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Health press conference

Posted: Tuesday, October 7, 2014. 7:23 pm CST.

Health press conference

Health press conference

Tuesday, October 7, 2014.  AARON HUMES Reporting: The Ministry of Health today hosted the press in Belize City to update on its efforts to fight three major diseases, one already making an impact and two others being monitored as a potential threat.

We start with dengue, the fever spread by the Aedes aegypti mosquito.

It is endemic to Belize and the rainy season from June to November is at its height in terms of cases reported.

But the 2014 season has raised some concerns, both in terms of the cluster location of the virus and its mutation to the deadly hemorrhagic fever.

Dr. Michael Pitts

Dr. Michael Pitts

According to Director of Health Services Dr. Michael Pitts, of the over 700 cases reported, the majority are concentrated in vulnerable areas of Belize City’s Southside.

The disease is also concentrated in Cayo and Corozal, with lesser amounts of cases being reported in Orange Walk, Stann Creek and Toledo.

Dengue is best contained by the clean-up of areas where the Aedes mosquito breeds.

The Ministry has put boots to the ground to spray and clean up vulnerable sections of Port Loyola, Collet, Lake Independence and Pickstock where the disease is catching.

According to chief of operations for the Vector Control Unit Kim Bautista, while the total number of dengue cases is actually down about 5% compared to last year, there is a worrying increase in the more virulent form of dengue, known as dengue hemorrhagic fever.

Although fatal, there have been no deaths reported, but not for lack of opportunity.

Bautista says the number of cases of hemorrhagic fever has gone up dramatically in 2014 to 109 from just 16 in 2013.

City residents are reminded that they can do their part as well by eliminating breeding centers for mosquitoes such as old receptacles, drums, tires, coconut shells and others, and keeping their houses open when the spray trucks roll by to ensure that the chemical has time to work.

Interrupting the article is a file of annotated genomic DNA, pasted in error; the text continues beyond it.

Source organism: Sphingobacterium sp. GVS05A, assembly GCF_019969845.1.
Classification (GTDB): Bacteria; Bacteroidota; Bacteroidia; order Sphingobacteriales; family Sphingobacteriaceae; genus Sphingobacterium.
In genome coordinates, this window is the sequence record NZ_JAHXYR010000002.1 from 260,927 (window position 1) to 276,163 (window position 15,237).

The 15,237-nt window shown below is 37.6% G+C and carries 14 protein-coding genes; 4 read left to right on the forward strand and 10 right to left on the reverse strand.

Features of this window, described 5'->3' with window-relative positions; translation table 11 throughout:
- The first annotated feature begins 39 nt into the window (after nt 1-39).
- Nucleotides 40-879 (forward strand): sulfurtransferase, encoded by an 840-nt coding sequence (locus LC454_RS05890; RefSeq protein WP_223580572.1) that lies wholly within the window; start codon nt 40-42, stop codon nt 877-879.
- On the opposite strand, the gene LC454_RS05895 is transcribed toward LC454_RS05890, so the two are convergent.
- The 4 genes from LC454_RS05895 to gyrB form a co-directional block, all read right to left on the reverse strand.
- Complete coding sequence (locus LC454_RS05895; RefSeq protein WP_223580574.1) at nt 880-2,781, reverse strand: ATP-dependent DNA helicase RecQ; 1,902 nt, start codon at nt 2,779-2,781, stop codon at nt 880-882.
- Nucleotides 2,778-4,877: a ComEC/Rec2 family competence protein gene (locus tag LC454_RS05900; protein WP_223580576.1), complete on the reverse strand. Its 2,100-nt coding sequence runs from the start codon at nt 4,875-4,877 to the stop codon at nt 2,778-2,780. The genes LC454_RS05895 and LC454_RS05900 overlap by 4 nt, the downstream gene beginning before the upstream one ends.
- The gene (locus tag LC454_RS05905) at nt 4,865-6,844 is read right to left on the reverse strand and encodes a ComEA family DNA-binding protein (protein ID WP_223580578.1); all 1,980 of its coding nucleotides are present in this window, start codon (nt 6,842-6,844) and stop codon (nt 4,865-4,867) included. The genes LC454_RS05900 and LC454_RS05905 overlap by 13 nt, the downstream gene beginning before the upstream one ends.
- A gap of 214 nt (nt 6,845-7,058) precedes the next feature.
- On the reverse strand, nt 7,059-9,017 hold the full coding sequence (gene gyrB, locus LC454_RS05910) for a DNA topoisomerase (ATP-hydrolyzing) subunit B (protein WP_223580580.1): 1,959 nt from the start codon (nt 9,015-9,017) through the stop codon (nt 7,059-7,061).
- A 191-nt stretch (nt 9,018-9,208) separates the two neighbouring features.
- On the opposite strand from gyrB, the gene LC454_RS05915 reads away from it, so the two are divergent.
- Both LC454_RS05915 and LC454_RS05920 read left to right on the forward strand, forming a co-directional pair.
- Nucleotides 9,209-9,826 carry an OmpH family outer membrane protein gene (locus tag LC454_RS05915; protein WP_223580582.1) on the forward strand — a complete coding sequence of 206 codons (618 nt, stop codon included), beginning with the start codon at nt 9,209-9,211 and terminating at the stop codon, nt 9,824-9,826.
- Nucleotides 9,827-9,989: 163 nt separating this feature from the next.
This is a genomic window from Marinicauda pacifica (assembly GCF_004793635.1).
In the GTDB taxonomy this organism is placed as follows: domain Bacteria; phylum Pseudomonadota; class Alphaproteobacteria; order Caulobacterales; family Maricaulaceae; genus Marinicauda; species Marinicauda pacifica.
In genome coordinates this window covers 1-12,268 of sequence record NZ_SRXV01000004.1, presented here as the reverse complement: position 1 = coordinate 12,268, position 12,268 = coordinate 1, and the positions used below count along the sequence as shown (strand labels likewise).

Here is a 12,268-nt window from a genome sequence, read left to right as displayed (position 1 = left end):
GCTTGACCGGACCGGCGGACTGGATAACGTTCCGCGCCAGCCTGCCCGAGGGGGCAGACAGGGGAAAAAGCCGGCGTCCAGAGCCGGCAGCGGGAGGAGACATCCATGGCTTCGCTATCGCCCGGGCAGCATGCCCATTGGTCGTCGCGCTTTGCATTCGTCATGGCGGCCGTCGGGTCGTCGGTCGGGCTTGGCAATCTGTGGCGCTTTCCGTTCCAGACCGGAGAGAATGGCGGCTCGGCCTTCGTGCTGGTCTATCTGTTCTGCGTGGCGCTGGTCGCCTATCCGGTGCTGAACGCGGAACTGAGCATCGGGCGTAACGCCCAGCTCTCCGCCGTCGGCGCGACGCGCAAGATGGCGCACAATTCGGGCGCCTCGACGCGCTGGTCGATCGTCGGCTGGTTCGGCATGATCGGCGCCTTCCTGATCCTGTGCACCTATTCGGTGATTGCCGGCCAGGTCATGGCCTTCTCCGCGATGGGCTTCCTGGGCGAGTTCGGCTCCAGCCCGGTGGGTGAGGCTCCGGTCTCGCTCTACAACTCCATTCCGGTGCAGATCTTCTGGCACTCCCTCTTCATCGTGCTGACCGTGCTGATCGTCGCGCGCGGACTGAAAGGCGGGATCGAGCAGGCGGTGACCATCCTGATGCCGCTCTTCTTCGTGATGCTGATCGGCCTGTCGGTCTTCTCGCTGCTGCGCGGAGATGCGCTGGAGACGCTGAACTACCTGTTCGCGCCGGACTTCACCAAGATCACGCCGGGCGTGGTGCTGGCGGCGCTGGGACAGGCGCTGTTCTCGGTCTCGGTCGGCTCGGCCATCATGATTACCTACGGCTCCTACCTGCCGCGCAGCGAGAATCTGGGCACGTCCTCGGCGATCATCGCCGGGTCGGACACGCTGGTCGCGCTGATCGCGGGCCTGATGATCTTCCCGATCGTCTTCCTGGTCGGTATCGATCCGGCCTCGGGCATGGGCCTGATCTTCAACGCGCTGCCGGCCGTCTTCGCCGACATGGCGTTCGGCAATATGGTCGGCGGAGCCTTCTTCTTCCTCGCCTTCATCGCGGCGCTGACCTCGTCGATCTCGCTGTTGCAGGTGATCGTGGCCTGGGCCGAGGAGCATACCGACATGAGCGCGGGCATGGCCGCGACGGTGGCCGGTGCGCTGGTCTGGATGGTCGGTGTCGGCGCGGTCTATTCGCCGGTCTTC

Meanwhile, a cousin of dengue, known as chikungunya, has marched across the Caribbean and southeastern United States as well as Central America and Venezuela infecting thousands.

Map of Central America

Map of Central America

Belize sits between several infected countries – Mexico to the north, Guatemala and El Salvador to the west and south and Jamaica to the east. But so far it has managed to remain uninfected.

Director of Health Services Dr. Michael Pitts says the Ministry continues to monitor both private and public facilities for cases, including a 13 year old girl who died last week.

Her postmortem was inconclusive as to her cause of death and her specimen tested positive for dengue fever but not chikungunya.

Chikungunya shares common symptoms with dengue fever – a high fever, severe joint and muscle pain, headache, nausea, fatigue and rash. But there is a way to distinguish the two.

Chik-V pains tend to affect smaller joints and last longer and the rash looks and spreads differently.

The typical case of Chik-V lasts much longer, up to 6 months, and treatments are limited because it is a viral disease.

Antibiotics do not work, there is no vaccination against it, and affected persons are advised to take non-aspirin painkillers and anti-inflammatory medicines to lessen pain.

One of the best ways to stop diseases spread by mosquitoes like Chik-V, similar to dengue, is to ensure that breeding sites for mosquitoes are destroyed.

And finally, two separate outbreaks of the Ebola virus in Central and West Africa beginning earlier this year have claimed over 3,000 lives.

Those on this side of the world are alarmed because there is one case reported in the United States and others suspected.

Symptoms of Ebola include high fever, bleeding and central nervous system damage and fatalities sit at about 70% for the current outbreak, but can reach as high as 90%.

There is no proven vaccine or cure, but symptoms can be treated including re-hydrating patients who have diarrhea and vomiting.

Most worryingly, there is a 2 to 21 day incubation period for the disease, prompting the Ministry to begin establishing links with brother departments including the Department of Immigration and Nationality to scrutinize who is traveling to and from Belize and West Africa.

At this point, Belize, like other countries, is scrambling to get resources in place, notably isolation units for potential Ebola victims as they cannot be placed near the general population and protective personal equipment that will adequately protect from Ebola.

The Ministry has scheduled a series of meetings with other Government agencies in the next few days as the country’s Ebola plan comes together.

 

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